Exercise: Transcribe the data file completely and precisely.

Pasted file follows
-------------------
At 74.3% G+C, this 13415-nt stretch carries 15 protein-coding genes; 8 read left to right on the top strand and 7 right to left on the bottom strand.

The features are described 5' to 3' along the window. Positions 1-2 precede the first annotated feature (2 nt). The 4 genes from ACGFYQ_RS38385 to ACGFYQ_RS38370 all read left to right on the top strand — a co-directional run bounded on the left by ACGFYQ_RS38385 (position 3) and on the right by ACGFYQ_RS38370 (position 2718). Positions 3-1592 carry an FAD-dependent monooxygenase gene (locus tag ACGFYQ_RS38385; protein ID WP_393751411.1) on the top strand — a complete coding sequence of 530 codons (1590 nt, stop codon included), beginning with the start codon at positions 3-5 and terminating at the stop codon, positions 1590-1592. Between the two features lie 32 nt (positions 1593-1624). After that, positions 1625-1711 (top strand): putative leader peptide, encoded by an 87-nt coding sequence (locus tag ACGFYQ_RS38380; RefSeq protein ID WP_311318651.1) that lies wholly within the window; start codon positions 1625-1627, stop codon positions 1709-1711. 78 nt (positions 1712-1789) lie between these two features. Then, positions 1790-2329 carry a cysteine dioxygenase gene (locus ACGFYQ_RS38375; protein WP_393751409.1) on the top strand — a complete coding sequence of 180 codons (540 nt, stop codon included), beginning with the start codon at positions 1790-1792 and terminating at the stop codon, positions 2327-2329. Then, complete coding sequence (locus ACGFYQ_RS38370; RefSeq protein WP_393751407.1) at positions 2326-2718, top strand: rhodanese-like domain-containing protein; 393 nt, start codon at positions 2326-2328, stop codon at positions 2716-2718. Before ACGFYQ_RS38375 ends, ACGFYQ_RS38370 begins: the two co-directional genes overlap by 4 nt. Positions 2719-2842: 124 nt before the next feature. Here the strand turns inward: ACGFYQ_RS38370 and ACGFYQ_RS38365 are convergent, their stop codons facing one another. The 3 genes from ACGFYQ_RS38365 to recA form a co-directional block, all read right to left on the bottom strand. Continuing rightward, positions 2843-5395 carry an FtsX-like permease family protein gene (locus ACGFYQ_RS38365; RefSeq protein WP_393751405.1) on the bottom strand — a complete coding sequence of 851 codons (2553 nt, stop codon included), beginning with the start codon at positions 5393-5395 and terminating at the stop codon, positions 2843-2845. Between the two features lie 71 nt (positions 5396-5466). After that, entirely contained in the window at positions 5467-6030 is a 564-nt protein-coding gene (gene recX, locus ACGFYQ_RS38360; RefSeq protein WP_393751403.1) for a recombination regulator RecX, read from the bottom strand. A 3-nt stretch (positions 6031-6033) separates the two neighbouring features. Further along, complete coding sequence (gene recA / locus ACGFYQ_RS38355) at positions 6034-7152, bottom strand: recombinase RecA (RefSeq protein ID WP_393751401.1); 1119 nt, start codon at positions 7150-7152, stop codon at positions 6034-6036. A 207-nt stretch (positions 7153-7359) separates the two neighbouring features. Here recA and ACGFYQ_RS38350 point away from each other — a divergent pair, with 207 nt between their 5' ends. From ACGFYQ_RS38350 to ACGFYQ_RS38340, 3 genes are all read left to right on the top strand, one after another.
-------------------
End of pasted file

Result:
At 74.3% G+C, this 13415-nt stretch carries 15 protein-coding genes; 8 read left to right on the top strand and 7 right to left on the bottom strand.

The features are described 5' to 3' along the window. Positions 1-2 precede the first annotated feature (2 nt). The 4 genes from ACGFYQ_RS38385 to ACGFYQ_RS38370 all read left to right on the top strand — a co-directional run bounded on the left by ACGFYQ_RS38385 (position 3) and on the right by ACGFYQ_RS38370 (position 2718). Positions 3-1592 carry an FAD-dependent monooxygenase gene (locus tag ACGFYQ_RS38385; protein ID WP_393751411.1) on the top strand — a complete coding sequence of 530 codons (1590 nt, stop codon included), beginning with the start codon at positions 3-5 and terminating at the stop codon, positions 1590-1592. Between the two features lie 32 nt (positions 1593-1624). After that, positions 1625-1711 (top strand): putative leader peptide, encoded by an 87-nt coding sequence (locus tag ACGFYQ_RS38380; RefSeq protein ID WP_311318651.1) that lies wholly within the window; start codon positions 1625-1627, stop codon positions 1709-1711. 78 nt (positions 1712-1789) lie between these two features. Then, positions 1790-2329 carry a cysteine dioxygenase gene (locus ACGFYQ_RS38375; protein WP_393751409.1) on the top strand — a complete coding sequence of 180 codons (540 nt, stop codon included), beginning with the start codon at positions 1790-1792 and terminating at the stop codon, positions 2327-2329. Then, complete coding sequence (locus ACGFYQ_RS38370; RefSeq protein WP_393751407.1) at positions 2326-2718, top strand: rhodanese-like domain-containing protein; 393 nt, start codon at positions 2326-2328, stop codon at positions 2716-2718. Before ACGFYQ_RS38375 ends, ACGFYQ_RS38370 begins: the two co-directional genes overlap by 4 nt. Positions 2719-2842: 124 nt before the next feature. Here the strand turns inward: ACGFYQ_RS38370 and ACGFYQ_RS38365 are convergent, their stop codons facing one another. The 3 genes from ACGFYQ_RS38365 to recA form a co-directional block, all read right to left on the bottom strand. Continuing rightward, positions 2843-5395 carry an FtsX-like permease family protein gene (locus ACGFYQ_RS38365; RefSeq protein WP_393751405.1) on the bottom strand — a complete coding sequence of 851 codons (2553 nt, stop codon included), beginning with the start codon at positions 5393-5395 and terminating at the stop codon, positions 2843-2845. Between the two features lie 71 nt (positions 5396-5466). After that, entirely contained in the window at positions 5467-6030 is a 564-nt protein-coding gene (gene recX, locus ACGFYQ_RS38360; RefSeq protein WP_393751403.1) for a recombination regulator RecX, read from the bottom strand. A 3-nt stretch (positions 6031-6033) separates the two neighbouring features. Further along, complete coding sequence (gene recA / locus ACGFYQ_RS38355) at positions 6034-7152, bottom strand: recombinase RecA (RefSeq protein ID WP_393751401.1); 1119 nt, start codon at positions 7150-7152, stop codon at positions 6034-6036. A 207-nt stretch (positions 7153-7359) separates the two neighbouring features. Here recA and ACGFYQ_RS38350 point away from each other — a divergent pair, with 207 nt between their 5' ends. From ACGFYQ_RS38350 to ACGFYQ_RS38340, 3 genes are all read left to right on the top strand, one after another.